When I first starting blogging and was compiling a list of bloggers to
stalk follow, I asked Tara who were must-haves. If you stalk err…follow Jenny of Supernatural Snark, you know why Tara recommended her. Simply put: Jenny is awesome. She’s funny, she’s snarky, and she has some of the best and well-written content in the book blogging community. *huggles her* And now she’s here! On my blog!
THINGS I LEARNED MY FIRST YEAR OF BLOGGING
First of all, I want to thank Amanda for letting me come ramble on her blog and go off on a tangent that focuses almost entirely on me and not so much on generally helpful advice for other bloggers. I feel like Amanda didn’t really anticipate this happening, but I like to keep people on their toes and talk about myself, obviously, whenever possible. I’m a very modest and humble person you see.
In all honesty though, there’s so much I’ve learned in my almost two years of blogging (how time has flown!) both about reviewing books and about myself in particular, and that’s really been half the fun. Hopefully some of you can relate to my below thoughts, but it wouldn’t surprise me if I was out in left field all by myself. Left field and I are good, good friends.
This seems like a random “thing to have learned from blogging” doesn’t it? But it’s true. I work from home, so my social interactions are often rather limited to my husband and my clients. When I started blogging, one of my goals was to make sure the blog sounded like me. I wanted readers who clicked on Supernatural Snark to be able to recognize the tone of what they were reading and go “I’m on Jenny’s blog, this sounds like her”, so I tried to flood my blog with as much personality as possible.
This is where I ran into trouble initially. I’m snarky, and often times that doesn’t really translate well online, coming across as snobby or bitchy or any number of other things because people who don’t know me can’t hear my voice and the sarcasm that constantly drips from it. Also, my mouth is extra enormous because it often needs to accommodate my foot. Put all of that together and I can be either humorous or irritating to people. Sometimes both. Humorously irritating?
Point is however, that once I got over the nervousness of putting myself out there on the blog, it’s really been something I’ve tried to incorporate more and more often. The blog is me. Not a persona. Just me in all my wonky glory, so I encourage all bloggers to put themselves out there a bit and show their dorkiness, their enthusiasm, their sense of humor or anything else that makes them them.
Blogging is like having poison ivy.
What? Is this quite possibly the most convoluted list of non-helpful blogging tips ever? Maybe. But I think the above is true. In the beginning, the blog was all new and shiny and I wanted to spend every waking moment building it, talking to new friends, and finding new books. I loved the blog. I needed the blog. And then the inevitable happened: the blog became my sole focus.
I couldn’t stop thinking about it and ways to make it better. I commented like a machine. I tweeted like it was my job. I blog-hopped like there was no tomorrow. The blog got under my skin, a constant itch always there begging me to scratch it. Buy one more book Jenny. Post one more review. Enter one more contest. It became overwhelming.
It took me a long time to learn how to balance my life and the blog, and to find a schedule of reading and reviewing that worked for me without making it feel as though I had a second job. What helped me the most you ask? Talking to other bloggers. They’re like calamine lotion – they soothe me and make me feel more comfortable. Don’t be afraid to reach out to them when things get to be too much because they most likely can relate!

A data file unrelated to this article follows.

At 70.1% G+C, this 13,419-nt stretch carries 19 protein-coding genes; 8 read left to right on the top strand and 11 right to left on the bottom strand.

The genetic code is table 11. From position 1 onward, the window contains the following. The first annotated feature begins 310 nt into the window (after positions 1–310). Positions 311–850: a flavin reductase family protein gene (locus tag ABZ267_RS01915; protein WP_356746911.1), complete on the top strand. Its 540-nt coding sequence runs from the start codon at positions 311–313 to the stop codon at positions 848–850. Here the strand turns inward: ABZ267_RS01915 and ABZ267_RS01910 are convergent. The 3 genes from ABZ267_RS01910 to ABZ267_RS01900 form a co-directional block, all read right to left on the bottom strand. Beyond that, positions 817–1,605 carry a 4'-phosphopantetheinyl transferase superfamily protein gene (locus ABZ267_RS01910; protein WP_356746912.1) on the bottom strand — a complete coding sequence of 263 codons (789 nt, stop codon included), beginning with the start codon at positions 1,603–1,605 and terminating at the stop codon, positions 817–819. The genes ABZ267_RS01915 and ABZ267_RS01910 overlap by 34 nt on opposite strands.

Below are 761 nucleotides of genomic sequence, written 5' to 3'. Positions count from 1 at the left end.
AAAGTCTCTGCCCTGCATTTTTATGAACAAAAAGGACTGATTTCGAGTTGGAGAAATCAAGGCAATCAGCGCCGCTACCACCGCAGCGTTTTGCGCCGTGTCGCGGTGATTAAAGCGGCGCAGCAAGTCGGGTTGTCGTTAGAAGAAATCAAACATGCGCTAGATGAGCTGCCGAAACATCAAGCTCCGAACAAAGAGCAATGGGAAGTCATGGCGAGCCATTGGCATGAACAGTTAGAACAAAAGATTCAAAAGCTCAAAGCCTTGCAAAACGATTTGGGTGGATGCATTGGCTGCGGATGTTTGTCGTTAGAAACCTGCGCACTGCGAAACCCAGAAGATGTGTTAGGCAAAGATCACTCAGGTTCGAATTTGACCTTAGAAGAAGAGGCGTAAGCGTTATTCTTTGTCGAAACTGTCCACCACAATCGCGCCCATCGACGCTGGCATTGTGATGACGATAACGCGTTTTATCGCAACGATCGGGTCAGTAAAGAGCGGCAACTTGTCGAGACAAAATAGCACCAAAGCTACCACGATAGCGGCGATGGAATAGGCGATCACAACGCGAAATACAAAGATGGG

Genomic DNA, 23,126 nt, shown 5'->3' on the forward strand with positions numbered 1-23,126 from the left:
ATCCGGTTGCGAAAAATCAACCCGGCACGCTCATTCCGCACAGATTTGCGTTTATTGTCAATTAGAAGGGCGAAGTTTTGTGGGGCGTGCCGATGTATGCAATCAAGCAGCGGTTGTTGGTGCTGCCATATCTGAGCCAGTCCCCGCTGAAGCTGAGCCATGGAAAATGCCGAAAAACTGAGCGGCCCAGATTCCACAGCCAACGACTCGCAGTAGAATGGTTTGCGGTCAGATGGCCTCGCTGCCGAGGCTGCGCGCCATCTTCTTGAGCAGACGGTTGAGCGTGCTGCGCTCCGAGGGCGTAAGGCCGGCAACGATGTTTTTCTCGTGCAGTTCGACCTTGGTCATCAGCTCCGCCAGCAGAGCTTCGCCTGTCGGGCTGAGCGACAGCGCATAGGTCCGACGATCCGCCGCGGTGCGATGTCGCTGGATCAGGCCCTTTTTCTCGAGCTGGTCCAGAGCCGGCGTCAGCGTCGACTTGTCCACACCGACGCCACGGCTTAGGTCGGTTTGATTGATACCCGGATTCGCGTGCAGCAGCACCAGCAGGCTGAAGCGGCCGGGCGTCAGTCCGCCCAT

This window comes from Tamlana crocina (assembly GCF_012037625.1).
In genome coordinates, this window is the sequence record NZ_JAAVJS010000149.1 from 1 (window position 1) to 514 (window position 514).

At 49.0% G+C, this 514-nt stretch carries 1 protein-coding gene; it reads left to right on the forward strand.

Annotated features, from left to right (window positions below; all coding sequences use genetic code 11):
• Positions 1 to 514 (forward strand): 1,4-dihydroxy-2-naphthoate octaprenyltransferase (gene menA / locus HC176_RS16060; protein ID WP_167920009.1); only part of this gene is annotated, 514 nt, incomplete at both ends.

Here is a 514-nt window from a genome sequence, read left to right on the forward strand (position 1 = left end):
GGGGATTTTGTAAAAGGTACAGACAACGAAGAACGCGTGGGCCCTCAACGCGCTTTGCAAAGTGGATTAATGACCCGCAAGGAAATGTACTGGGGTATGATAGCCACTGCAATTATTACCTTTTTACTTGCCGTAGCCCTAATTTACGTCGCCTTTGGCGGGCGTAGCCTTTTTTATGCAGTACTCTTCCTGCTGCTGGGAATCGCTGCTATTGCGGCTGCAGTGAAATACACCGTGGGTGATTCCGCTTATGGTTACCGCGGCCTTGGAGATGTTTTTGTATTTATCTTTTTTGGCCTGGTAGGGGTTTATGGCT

Review books are not required reading.
High school was a while ago for me (yikes), but I remember clearly the mail I got every summer with a list of required reading (AP English nerd, party of one). Books like Moby Dick, Crime and Punishment, and Brave New World. Books I HAD to read because I was going to be tested on them. More often than not, I hated every single one of those books for no other reason than I was being forced to read them (and despite the fact that I actually loved to read). Feeling like I absolutely had to finish a book sucked all the fun out of the experience for me.
I thought this could never happen with the blog. The blog would feature all books I wanted to read! Books made of win! Once the blog was a little more established, I started getting a few review requests here and there, and what blogger isn’t super excited that someone actually sought them out and asked them to read their book? I was ecstatic. For a little while. As the review requests became steadier I started to feel obligated to say yes. That’s why I started the blog right? To review books? It got to the point where I was no longer choosing the books I reviewed, but was allowing them to be chosen for me, and I flashed back to those required reading lists in high school.
Like with the blogging schedule, it took a very long time for me to work up the courage to decline requests and not feel horribly guilty doing so. I stopped chastising myself for being self-important. I ceased with the “who’s too good to accept review requests? Oh that’s right, you are. You are an a-hole.” I started the blog to have fun with something I’m passionate about, and fun for me comes from reading books I genuinely want to read, not ones I have to.
So that was my incredibly long post about a couple of the things I’ve learned as I’ve gone along. Thanks to anyone who made it to the end of the post and to Amanda again for having me!